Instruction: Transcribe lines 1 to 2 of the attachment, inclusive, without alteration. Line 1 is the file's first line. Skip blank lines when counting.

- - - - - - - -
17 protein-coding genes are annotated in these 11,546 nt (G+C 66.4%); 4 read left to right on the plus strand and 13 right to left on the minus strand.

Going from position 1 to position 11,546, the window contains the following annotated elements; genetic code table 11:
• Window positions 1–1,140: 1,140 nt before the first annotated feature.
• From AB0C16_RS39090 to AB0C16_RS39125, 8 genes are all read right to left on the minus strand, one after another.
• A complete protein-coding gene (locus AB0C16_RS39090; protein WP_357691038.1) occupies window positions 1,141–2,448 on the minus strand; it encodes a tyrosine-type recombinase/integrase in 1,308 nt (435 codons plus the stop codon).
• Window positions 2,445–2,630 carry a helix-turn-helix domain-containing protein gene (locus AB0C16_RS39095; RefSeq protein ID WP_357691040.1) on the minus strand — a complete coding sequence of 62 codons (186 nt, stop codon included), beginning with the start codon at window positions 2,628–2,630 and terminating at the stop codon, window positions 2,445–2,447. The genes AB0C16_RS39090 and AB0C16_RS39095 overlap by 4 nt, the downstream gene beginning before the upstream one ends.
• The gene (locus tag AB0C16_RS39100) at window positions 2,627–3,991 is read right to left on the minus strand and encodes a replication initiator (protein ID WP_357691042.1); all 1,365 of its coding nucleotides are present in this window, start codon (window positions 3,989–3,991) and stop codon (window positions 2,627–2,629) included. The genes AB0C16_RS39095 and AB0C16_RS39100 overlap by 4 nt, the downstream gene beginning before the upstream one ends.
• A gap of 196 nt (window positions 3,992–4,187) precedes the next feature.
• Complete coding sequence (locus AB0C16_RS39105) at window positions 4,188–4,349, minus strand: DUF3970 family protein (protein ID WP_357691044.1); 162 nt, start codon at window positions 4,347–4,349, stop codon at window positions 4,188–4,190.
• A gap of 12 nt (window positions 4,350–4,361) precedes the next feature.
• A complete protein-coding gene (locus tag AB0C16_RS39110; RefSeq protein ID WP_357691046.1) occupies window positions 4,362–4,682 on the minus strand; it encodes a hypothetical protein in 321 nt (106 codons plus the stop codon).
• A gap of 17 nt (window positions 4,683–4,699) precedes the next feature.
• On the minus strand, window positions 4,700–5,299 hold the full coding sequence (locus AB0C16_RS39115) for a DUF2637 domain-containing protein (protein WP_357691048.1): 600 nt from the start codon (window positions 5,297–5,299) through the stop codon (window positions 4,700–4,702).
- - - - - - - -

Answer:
17 protein-coding genes are annotated in these 11,546 nt (G+C 66.4%); 4 read left to right on the plus strand and 13 right to left on the minus strand.

Going from position 1 to position 11,546, the window contains the following annotated elements; genetic code table 11: